Monorail Pentathlon

Once again, voters: Are you sure you want elevated transit?

The monorail is a four-time winner at the ballot box, but this year the champ is on the ropes before a campaign is even under way.

On Tuesday, Nov. 8, Seattle voters will decide the fate of the monorail for the fifth time since 1997, by voting on Seattle Popular Monorail Authority Proposition 1, which would authorize construction of a shorter, 10.6-mile elevated transit line from the Interbay area, through downtown, and to West Seattle. It has been a terrible summer for the monorail. First came the crazy $11 billion financing plan, which was dead on arrival, then opposition from powerful Seattle Mayor Greg Nickels and a unanimous vote to nix the project by the Seattle City Council, and, finally, public feuding by the dysfunctional monorail board of directors.

Under these circumstances, it’s no wonder an Oct. 5 poll of 544 likely Seattle voters done by Survey USA for KING-TV found that 58 percent were opposed and 39 percent were in favor of Proposition 1. The poll’s margin of error was plus or minus 4 percent.

Yet monorail diehards have formed a new campaign organization, Transit Over Roads, to try to carry the monorail to victory one more time. Transit Over Roads spokesperson and SPMA board member Cleve Stockmeyer believes the poll is underestimating the monorail project’s support. “It’s really an even split,” he says confidently. Stockmeyer says that Seattleites have a strong commitment to transit in general and the monorail in particular. He says that if the monorail is defeated, millions of dollars in taxes now directed to the project will be seized for road construction by the Legislature.

“That’s bullshit,” says state House Transportation Chair Ed Murray, D-Seattle. “Can I put it any simpler? I will be standing in the way of this money being used for roads.” Murray has the power to prevent such a reallocation.

The monorail currently levies a 1.4 percent annual motor vehicle excise tax in Seattle, which raises around $4 million per month. If voters stop the monorail, that money would continue to be collected while the agency pays off debts and wraps up dissolution. After that, the tax would be discontinued, and only an action by the Legislature could resume it.

Even if Transit Over Roads’ claim isn’t true, it makes for a great campaign message. It’s simple and it appeals to the majority of Seattle voters who support, you bet, transit over roads. The monorailers’ challenge is that they probably won’t have a lot of money to get that message out. “Who is going to fund their campaign?” asks Dean Nielsen, state director of Progressive Majority, a liberal electioneering group. “You’ve got to have a funded campaign to counteract all the negative news in the media.”

Transit Over Roads’ co-chair, Peter Sherwin, a veteran of the monorail campaigns of 2002 and 2004, says the pro–Proposition 1 side won’t have anything near the more than $400,000 it raised for last year’s vote. In the past, large contractors interested in building the line contributed to the campaign war chest, including Cascadia, the consortium of construction firms headed by Fluor that is negotiating a contract to build the line. Cascadia spokesperson Jerry Schneider says the group is looking for political support from the mayor and the City Council before spending more money on shaping opinion. “Without that, it’s difficult to commit resources,” he says.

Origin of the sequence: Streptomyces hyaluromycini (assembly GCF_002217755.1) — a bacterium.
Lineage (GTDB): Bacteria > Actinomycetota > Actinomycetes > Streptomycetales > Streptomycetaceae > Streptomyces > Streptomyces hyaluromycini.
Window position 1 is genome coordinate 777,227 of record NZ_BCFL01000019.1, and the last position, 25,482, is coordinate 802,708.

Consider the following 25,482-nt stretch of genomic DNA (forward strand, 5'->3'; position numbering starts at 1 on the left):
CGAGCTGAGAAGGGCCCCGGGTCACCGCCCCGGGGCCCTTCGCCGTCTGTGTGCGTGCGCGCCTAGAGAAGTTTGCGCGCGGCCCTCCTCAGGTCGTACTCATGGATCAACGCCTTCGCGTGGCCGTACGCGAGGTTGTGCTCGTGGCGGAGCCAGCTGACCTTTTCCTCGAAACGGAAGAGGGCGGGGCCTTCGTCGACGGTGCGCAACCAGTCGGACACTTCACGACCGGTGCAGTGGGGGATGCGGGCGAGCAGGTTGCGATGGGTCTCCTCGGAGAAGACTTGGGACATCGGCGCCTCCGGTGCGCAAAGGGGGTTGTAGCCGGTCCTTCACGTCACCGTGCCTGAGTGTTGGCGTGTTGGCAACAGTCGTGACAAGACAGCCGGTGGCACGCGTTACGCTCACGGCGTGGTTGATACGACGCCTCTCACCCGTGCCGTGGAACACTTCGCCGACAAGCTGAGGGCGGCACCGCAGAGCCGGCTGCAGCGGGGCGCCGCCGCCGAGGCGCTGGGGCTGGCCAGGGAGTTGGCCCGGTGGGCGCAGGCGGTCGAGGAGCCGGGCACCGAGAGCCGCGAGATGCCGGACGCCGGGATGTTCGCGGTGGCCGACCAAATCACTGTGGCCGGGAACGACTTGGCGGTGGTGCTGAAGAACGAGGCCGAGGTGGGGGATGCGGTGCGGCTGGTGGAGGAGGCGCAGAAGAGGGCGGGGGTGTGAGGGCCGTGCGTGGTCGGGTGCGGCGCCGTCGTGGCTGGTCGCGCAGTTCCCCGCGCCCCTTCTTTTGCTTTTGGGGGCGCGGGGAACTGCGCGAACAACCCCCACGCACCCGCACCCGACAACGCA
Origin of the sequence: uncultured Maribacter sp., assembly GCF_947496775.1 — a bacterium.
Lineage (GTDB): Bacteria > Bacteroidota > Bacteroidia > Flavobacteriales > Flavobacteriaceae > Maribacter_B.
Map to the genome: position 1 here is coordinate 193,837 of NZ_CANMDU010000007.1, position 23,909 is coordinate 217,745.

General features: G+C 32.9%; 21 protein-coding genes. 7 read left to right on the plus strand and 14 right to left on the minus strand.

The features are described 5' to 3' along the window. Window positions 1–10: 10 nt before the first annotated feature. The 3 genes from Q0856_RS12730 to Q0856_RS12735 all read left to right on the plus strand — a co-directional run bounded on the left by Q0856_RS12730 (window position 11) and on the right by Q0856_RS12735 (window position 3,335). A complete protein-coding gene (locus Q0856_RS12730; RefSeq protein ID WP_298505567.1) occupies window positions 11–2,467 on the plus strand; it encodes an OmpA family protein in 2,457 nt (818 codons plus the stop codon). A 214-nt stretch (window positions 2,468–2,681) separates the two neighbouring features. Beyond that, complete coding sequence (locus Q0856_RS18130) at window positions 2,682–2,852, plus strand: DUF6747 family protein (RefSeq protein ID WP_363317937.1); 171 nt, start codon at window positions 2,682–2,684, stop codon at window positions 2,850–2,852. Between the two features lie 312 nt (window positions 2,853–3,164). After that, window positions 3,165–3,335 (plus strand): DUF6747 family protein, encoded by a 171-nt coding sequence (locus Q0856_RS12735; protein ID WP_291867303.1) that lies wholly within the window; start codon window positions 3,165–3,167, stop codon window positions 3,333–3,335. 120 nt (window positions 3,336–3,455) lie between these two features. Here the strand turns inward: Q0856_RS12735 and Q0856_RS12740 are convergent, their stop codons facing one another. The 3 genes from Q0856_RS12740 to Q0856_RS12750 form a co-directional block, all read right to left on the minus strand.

While the pro side has a clever campaign message and few resources to disseminate it, the campaign against the monorail, No on Monorail Proposition 1, might have the opposite problem. The Greater Seattle Chamber of Commerce and the Downtown Seattle Association have already endorsed the “no” campaign. The opposition’s steering committee includes a corporate attorney, a high-tech executive, a representative of Washington Mutual, and an environmentalist. Between the endorsers and the steering committee, the campaign should be able to raise a bundle of cash. There are no limits on the size of campaign contributions for a ballot measure as long as they are made before Oct. 17. During the last campaign, anti-monorail forces behind Initiative 83 collected $891,830—the majority of it from large downtown business and property owners.

Opponents of Proposition 1 cannot just say, “Kill the monorail!” says Moxie Media’s John Wyble, who ran the pro-monorail campaign in 2002 but is staying out of this one. “What is so important for the “no” side is to present an alternative. Seventy-five percent of the city wants transit. The naysayer thing only gets you so far in the city.”

In 2004, the Initiative 83 campaign to end the monorail project tried to address this with a complicated message about how Seattle needed one seamless transit system. Voters rejected I-83, 64 percent to 34 percent.

This year’s “no” campaign does not have a clear, positive message yet. “We’re trying to develop a message and keep it simple,” says Virginia Gunby, a veteran environmental activist and member of the opposition’s steering committee.

Progressive Majority’s Nielsen says the “no” side doesn’t need to worry. “If you want to kill it, just keep up the drumbeat,” he says. Nielsen believes the “no” campaign can win the election by reminding voters over and over of the mismanagement that has plagued the project and by endlessly repeating the $11 billion figure. The news events of this past summer have already laid the foundation for the project’s defeat. Says Nielsen, “In politics, timing is everything.”